Take the 2-minute tour ×
Bicycles Stack Exchange is a question and answer site for people who build and repair bicycles, people who train cycling, or commute on bicycles. It's 100% free, no registration required.

I have some new tubeless MTB rims and I'd like to avoid buying new tyres for them. The tyres are reasonably sturdy (Continental Race King Protection - 4 plies / total 240tpi) and I have sealant. As I understand it the sidewalls aren't as tough so you can't run on quite as low pressures as UST tyres but that's OK with me.

Any other potential problems?

share|improve this question

5 Answers 5

I've never played with tubeless bike tires, but I assume there are conceptual similarities to tubeless auto tires. First off, a tubeless tire isn't really tubeless -- there is a "tube" (thin layer of solid rubber) laminated to the inside of the tire to contain the air. Presumably the sealant you have would serve the same purpose, but it's not clear how well.

Second, the tubeless tire has a specially-designed bead area, smoother than a tube-type tire and designed to seal tightly to the rim. Your typical bike tire has a fairly rough bead area, and not one that would naturally make a tight seal. But again, the sealant may make up for this to a degree.

As to the sidewalls, the likely problem would be that the tube-type tire's sidewalls are not flexible enough (and the bead not stiff enough), and so, when flexed, might not allow the bead to remain in tight contact with the rim. This could result in seal failures when hitting a bump, etc.

share|improve this answer

Yes, you surely can use standard tyres with tubeless rims. I do so and it's ok.

But you can expirience some problems (from my own experience and what I saw):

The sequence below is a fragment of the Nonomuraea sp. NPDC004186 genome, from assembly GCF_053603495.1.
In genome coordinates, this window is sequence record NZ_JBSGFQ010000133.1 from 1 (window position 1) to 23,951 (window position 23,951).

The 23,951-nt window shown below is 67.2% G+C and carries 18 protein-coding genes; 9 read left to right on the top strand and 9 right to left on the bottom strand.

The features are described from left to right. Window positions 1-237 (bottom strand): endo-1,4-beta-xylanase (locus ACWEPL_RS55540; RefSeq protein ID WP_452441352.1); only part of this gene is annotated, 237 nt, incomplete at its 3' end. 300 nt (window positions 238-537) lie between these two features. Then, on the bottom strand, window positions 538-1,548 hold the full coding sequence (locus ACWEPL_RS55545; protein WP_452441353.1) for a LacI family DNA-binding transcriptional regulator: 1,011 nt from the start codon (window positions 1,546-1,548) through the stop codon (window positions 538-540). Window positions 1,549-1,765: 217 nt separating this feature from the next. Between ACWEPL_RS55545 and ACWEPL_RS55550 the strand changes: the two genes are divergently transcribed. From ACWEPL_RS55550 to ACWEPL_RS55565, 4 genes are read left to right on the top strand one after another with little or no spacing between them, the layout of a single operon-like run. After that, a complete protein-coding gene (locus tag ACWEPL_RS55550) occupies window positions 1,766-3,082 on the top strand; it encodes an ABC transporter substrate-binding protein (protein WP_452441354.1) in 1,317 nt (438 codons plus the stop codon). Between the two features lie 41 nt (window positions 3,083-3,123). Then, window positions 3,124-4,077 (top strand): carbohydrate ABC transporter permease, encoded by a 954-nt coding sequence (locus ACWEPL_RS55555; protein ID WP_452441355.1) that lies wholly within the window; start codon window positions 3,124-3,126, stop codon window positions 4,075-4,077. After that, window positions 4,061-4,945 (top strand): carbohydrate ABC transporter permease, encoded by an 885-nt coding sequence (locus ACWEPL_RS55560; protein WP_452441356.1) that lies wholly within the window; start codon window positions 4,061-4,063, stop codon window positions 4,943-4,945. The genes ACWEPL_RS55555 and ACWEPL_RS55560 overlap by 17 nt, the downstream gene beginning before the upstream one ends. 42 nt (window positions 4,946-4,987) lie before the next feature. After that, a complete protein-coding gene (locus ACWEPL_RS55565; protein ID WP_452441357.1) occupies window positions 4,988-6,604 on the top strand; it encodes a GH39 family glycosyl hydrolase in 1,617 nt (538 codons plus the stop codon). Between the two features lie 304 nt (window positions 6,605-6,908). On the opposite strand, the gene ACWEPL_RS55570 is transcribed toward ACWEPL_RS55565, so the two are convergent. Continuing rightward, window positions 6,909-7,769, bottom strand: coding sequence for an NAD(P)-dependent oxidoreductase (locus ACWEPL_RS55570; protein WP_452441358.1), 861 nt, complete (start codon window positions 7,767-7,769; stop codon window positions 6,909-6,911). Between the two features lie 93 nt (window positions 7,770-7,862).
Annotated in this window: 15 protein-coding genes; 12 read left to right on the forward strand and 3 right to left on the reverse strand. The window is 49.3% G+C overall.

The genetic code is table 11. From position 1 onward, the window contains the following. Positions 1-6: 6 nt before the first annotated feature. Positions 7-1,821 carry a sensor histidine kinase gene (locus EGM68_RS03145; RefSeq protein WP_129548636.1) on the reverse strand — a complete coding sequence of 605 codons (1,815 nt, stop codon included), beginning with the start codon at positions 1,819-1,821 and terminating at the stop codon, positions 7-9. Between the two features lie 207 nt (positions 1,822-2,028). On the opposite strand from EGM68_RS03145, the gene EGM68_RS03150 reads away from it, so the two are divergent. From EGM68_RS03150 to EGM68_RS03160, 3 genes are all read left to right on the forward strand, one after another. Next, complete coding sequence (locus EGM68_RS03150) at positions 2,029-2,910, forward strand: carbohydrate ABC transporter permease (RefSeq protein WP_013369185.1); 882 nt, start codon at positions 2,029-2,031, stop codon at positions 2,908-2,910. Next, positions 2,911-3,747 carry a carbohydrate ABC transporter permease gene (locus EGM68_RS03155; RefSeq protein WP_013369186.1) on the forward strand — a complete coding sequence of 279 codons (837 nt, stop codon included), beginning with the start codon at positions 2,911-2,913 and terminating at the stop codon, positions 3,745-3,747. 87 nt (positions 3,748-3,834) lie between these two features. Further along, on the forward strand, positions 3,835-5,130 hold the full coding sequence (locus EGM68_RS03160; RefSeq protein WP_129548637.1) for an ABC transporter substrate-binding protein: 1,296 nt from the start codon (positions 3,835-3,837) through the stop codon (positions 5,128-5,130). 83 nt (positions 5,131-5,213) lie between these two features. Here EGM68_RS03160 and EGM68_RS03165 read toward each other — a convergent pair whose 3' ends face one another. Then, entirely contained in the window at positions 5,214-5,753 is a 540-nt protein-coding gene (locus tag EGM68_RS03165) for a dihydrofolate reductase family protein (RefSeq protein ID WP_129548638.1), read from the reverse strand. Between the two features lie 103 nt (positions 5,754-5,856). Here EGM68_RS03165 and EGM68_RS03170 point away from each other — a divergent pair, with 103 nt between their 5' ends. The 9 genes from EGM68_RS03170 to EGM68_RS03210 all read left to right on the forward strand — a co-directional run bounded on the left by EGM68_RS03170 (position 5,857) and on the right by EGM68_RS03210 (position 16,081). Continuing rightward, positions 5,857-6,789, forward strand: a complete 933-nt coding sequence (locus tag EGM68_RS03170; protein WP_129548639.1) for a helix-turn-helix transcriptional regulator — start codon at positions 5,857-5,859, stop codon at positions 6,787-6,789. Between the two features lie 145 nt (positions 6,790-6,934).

• As you already wrote, you cannot run on (very) low pressure;
  • You can get a "snake bite" puncture relatively easy because of thin sidewalls (from my own experience - low pressure, hit a curbstone, get a puncture). However, the sealant solves this problem pretty good;
  • If you turn fast enough at high speed on plain surface, tire can possibly slip off rim (seen that, never happened to myself);
  • Standard tyre with any sealant looses air faster than UST. (Not a problem. Problem is that sometimes I forget to check for pressure before a ride.)

Relatively high pressure (30+ psi) fixes most of this potential problems. And full suspension bikes have less possibility to get a puncture if you are riding trails, forest, etc. So you get more advantages, than disadvantages, from using tubeless rims with standard tyres.

And it's still a good idea to have a spare tube and pump in your backpack, because you can get a bigger puncture or even cut and sealant will be useless.

share|improve this answer

I've been waiting until I had enough time to give this a proper answer, because the answer to the question in the title is "it depends" and it's a very important "it depends." It runs the gamut from yes to absolutely not. I want to cover road bike tires here as well, as I don't want folks making the jump from "it's ok for mountain bikes" to "it's ok for road bikes." Cyclocross bikes sit right about in the middle depending on the pressure you like to run

For mountain bikes you can run just about any tire you want on a tubeless rim as long as you use sealant. There are some exceptions, as I covered in my answer here. It's also important to note that when you go tubeless you cannot run the high end of your tires' pressure range anymore. The wider the tire, the more this is true. Most folks have no intention of switching to tubeless and pumping their tires up tight, but then again you'd be surprised.

For cyclocross tires, pretty much everything above holds true, especially the bit above pressure. If you're considering running anything above 50psi you need to get a dedicated tubeless cyclocross tire. It's just not worth the risk otherwise.